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For example, is it possible to write code like this:

int $x = 6;
str $y = "hello world";
bool $z = false;
MyObject $foo = new MyObject();

And is it possible to define functions like this:

public int function getBalance()
{
   return 555; //Or any numeric value
}
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3  
I just noticed we are both 89 years old :O –  code_burgar Oct 2 '09 at 23:39

7 Answers 7

up vote 10 down vote accepted

No. There is support for type hinting since php5 , but "Type Hints can only be of the object and array (since PHP 5.1) type. Traditional type hinting with int and string isn't supported."

That is as far as php currently goes, and as far as it should go if you ask me.

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PHP is not strictly typed, so no. That said, it does support limited type hinting on functions - that's as close as it gets.

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Unfortunately NO! I am at the end of a big project now that involves a lot alogorithms (graph theory, circuits etc) and I wish I hadn't choose php.

I have been using php for about 10 years, and still believe it is a good language, however one have to decide! What is bad for me, lack of strict typing might be good for someone else.

In addition, I want to mention, that I often wrote extra code for supporting strict typing, just a plain example is this:

if (is_array($r) && count($r)===0)

and the errors and hidden situations etc that were revealed are beyond explanation.

There were mistakes and situations that I would never been able to think/detect apriori, writing all these extra code was not enjoying but at least it will save me from silly mistakes!

If I would go back, maybe I would chose php for the web part, you know getting and showing data to the user, php is just great for that, handling string, arrays, talking to the database etc etc, but for the main core, algorithms etc I would go for C++, maybe haskell.. don't know, at least something strictly typed.

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2  
I would avoid using the keyword 'and', as it may lead to unforeseen issues. Check out stackoverflow.com/questions/2803321/… –  Tyzoid Jul 8 '13 at 19:12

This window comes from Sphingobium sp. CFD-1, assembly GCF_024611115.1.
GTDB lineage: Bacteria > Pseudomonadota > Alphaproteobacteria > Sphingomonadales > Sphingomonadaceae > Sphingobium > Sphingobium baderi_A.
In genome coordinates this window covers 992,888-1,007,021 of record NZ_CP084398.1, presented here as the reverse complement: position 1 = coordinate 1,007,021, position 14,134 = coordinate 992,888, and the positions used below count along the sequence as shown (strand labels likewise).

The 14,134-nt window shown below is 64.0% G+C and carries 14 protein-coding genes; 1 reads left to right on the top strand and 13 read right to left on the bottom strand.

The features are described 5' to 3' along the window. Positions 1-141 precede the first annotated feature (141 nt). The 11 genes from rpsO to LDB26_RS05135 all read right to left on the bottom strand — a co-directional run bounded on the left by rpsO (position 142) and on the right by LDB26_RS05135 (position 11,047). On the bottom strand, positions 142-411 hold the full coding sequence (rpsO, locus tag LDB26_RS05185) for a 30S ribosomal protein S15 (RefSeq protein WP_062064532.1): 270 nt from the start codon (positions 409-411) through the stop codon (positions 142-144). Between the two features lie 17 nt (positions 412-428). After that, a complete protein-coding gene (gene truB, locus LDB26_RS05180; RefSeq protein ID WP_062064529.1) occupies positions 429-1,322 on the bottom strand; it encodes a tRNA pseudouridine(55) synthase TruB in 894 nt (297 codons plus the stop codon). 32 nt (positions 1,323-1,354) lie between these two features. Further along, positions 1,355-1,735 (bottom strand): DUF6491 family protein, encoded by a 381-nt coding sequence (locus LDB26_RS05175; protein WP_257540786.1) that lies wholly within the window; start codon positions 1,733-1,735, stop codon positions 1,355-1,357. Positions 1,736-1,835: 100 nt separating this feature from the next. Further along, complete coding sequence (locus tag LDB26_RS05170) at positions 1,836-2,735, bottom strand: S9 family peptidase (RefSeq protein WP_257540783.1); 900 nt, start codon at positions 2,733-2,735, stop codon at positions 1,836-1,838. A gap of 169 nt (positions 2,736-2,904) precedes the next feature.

@Tyzoid I cannot thank you enough for this, I program in php for years and never heard about that! I am editing my answer now. –  Melsi Jul 10 '13 at 0:02
    
No problem :) I still learn things about php after five years. –  Tyzoid Jul 10 '13 at 13:14

No. That syntax will not work.

You could, theoretically, come up with a system of objects that enforced their own sort of strict typing, but it wouldn't perform and ...why would you want to, anyway?

If you need strict typing, use a strictly typed language.

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I would love to use a strictly typed language but my clients only want to use php :( –  Click Upvote Oct 2 '09 at 23:39
1  
Thank your clients ... or curse them ... as the case may be. –  pavium Oct 2 '09 at 23:47
3  
If a strictly typed language is really the only right tool for the job, you might consider pushing back. If you hired a carpenter, you wouldn't tell him to use only a screwdriver. –  Frank Farmer Oct 2 '09 at 23:53
    
Yep, but web development jobs for java appear to be scarce compared with PHP, also the infrastructure for java web apps is a bit more complex/expensive than a LAMP shared hosting.. –  Click Upvote Oct 3 '09 at 0:34

Since the answer is basically "no", an alternative: A PHP "linter", which should catch some of the things a compile-time check would catch in a staticly-typed language like C. Not the same, but should prevent some sillyness

"Is there a static code analyzer [like Lint] for PHP files" lists many of these.

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Something you might try in order to simulate a poor man's strict type checking is using assert() to force the output to be of a particular type before you return it:

/**
 * Get Balance
 *
 * @return int
 */
function getBalance()
{
    /* blah blah blah */
   $out = 555; //Or any numeric value
   assert('is_int($out)');
   return $out;
}

So you keep your assertions active all throughout development and testing, sort of like the checks the compiler does at compile-time.

Granted, the assert() page is keen to assert that you shouldn't use assertions to check input parameters, but rather use normal conditionals to check them.

This answer had what I thought was a good rule:

The rule of thumb which is applicable across most languages (all that I vaguely know) is that an assert is used to assert that a condition is always true whereas an if is appropriate if it is conceivable that it will sometimes fail.

If you're simulating strict type-checking (writing your code to viciously maintain types; not trying to validate input from the outside), then you ought to be certain what the type is unless you've made a mistake.

Update:

There's also this: http://hacklang.org/ Facebook's PHP-based language with static typing.

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Perhaps you should try this PHP extension https://github.com/krakjoe/strict. Support for the following types is introduced:

  • string
  • integer, int
  • float, double
  • boolean, bool
  • resource
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1  
Support is only introduced for parameter types, and eventually return types (when patch is merged into PHP7). Typed variables are not possible via an extension. –  Joe Watkins Dec 6 '14 at 8:26

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